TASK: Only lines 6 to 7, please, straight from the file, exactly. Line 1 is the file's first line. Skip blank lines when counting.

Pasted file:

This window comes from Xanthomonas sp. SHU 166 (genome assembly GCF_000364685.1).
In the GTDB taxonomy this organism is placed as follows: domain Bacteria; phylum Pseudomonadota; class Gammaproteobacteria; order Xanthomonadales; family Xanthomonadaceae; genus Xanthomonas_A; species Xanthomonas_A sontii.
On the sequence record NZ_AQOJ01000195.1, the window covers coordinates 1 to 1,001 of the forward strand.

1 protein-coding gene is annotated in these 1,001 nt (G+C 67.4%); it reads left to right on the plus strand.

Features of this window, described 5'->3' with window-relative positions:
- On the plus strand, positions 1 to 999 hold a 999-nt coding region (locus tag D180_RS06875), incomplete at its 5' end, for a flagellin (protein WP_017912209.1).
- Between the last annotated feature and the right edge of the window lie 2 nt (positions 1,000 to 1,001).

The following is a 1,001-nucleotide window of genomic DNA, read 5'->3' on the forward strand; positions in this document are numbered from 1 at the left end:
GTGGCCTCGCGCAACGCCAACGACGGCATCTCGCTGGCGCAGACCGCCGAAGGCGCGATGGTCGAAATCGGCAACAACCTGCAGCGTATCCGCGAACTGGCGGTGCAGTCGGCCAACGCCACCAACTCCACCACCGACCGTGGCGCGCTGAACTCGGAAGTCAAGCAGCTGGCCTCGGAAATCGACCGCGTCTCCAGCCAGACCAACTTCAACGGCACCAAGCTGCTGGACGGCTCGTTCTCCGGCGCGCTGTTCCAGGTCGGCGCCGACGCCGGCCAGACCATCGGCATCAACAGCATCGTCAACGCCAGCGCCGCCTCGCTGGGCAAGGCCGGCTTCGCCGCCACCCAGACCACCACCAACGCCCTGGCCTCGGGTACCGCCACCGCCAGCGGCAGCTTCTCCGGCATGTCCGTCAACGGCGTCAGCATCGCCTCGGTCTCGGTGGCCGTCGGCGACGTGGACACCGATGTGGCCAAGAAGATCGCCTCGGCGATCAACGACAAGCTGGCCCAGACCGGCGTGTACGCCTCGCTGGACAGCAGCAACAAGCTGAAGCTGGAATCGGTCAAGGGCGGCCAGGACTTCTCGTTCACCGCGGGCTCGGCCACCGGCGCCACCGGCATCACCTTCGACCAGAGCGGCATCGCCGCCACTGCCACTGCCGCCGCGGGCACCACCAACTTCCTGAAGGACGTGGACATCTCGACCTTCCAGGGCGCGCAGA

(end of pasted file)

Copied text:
- On the plus strand, positions 1 to 999 hold a 999-nt coding region (locus tag D180_RS06875), incomplete at its 5' end, for a flagellin (protein WP_017912209.1).
- Between the last annotated feature and the right edge of the window lie 2 nt (positions 1,000 to 1,001).